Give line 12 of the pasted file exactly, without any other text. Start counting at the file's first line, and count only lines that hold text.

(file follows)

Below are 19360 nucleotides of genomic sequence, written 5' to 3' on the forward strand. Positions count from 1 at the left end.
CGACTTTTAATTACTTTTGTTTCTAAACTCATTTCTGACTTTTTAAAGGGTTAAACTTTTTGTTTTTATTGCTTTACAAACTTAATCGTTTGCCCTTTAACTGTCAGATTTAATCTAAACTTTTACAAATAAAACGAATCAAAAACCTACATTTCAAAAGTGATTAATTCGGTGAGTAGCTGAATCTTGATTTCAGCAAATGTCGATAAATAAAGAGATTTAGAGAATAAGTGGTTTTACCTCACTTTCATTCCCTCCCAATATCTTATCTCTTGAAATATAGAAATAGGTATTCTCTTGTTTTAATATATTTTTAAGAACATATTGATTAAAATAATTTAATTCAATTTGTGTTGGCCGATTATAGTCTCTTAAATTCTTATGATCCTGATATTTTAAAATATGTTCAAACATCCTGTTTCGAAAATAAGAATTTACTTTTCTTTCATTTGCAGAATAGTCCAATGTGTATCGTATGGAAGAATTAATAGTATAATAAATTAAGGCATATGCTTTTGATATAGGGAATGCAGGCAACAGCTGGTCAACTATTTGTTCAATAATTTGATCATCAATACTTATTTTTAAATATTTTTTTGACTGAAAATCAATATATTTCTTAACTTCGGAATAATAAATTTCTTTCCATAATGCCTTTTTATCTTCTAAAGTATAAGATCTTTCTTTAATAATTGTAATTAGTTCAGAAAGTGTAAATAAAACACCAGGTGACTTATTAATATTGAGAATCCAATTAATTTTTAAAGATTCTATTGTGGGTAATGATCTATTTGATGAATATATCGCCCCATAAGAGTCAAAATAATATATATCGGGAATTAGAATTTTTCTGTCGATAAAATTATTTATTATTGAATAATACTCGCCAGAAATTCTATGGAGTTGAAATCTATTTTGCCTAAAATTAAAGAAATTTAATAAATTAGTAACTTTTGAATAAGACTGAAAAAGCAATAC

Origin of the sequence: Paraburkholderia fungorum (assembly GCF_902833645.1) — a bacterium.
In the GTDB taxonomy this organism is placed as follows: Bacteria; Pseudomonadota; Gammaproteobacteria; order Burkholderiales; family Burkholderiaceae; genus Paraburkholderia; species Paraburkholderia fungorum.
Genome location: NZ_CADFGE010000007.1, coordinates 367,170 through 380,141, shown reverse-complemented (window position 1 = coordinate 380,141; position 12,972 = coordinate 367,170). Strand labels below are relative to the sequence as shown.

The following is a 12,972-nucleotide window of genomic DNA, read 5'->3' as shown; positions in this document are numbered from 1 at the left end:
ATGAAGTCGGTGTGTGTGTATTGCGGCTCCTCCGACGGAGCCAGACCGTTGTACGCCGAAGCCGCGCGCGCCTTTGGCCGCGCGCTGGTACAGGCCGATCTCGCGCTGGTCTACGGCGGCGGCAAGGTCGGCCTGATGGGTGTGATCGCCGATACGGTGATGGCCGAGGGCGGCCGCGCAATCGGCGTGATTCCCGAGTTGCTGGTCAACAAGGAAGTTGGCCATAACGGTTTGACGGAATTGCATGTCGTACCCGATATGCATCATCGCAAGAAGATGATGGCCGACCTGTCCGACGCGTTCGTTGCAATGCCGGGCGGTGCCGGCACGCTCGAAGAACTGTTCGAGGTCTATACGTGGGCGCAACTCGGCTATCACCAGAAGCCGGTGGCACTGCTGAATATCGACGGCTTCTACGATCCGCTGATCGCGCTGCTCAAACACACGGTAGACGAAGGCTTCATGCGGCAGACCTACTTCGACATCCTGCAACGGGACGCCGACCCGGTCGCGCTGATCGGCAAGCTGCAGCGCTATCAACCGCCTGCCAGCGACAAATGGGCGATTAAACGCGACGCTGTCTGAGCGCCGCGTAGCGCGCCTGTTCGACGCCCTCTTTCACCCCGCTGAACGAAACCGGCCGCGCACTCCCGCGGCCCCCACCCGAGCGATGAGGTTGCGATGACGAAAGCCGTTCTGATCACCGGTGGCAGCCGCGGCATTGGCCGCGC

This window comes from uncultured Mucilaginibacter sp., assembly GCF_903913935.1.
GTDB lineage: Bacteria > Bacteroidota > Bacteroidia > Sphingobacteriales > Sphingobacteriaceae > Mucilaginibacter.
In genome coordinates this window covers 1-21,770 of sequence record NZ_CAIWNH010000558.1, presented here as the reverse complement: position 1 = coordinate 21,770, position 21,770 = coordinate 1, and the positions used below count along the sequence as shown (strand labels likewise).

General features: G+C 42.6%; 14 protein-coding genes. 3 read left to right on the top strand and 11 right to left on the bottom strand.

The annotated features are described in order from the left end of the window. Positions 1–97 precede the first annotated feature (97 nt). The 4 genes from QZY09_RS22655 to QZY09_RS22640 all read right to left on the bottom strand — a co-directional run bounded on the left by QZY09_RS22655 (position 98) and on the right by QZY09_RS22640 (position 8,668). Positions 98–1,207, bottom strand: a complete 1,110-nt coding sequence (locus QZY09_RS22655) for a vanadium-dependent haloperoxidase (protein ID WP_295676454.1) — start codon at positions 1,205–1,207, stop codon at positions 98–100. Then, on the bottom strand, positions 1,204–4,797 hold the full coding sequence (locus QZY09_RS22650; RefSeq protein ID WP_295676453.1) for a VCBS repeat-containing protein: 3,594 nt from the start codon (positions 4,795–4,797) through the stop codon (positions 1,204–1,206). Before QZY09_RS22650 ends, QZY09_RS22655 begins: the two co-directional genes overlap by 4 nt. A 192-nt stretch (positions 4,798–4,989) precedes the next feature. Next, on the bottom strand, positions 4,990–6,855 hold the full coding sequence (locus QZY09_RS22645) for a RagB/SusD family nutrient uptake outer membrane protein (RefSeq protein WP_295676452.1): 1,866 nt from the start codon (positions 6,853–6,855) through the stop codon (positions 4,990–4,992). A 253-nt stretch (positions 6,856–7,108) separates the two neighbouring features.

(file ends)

The annotated features are described in order from the left end of the window. Positions 1–97 precede the first annotated feature (97 nt). The 4 genes from QZY09_RS22655 to QZY09_RS22640 all read right to left on the bottom strand — a co-directional run bounded on the left by QZY09_RS22655 (position 98) and on the right by QZY09_RS22640 (position 8,668). Positions 98–1,207, bottom strand: a complete 1,110-nt coding sequence (locus QZY09_RS22655) for a vanadium-dependent haloperoxidase (protein ID WP_295676454.1) — start codon at positions 1,205–1,207, stop codon at positions 98–100. Then, on the bottom strand, positions 1,204–4,797 hold the full coding sequence (locus QZY09_RS22650; RefSeq protein ID WP_295676453.1) for a VCBS repeat-containing protein: 3,594 nt from the start codon (positions 4,795–4,797) through the stop codon (positions 1,204–1,206). Before QZY09_RS22650 ends, QZY09_RS22655 begins: the two co-directional genes overlap by 4 nt. A 192-nt stretch (positions 4,798–4,989) precedes the next feature. Next, on the bottom strand, positions 4,990–6,855 hold the full coding sequence (locus QZY09_RS22645) for a RagB/SusD family nutrient uptake outer membrane protein (RefSeq protein WP_295676452.1): 1,866 nt from the start codon (positions 6,853–6,855) through the stop codon (positions 4,990–4,992). A 253-nt stretch (positions 6,856–7,108) separates the two neighbouring features.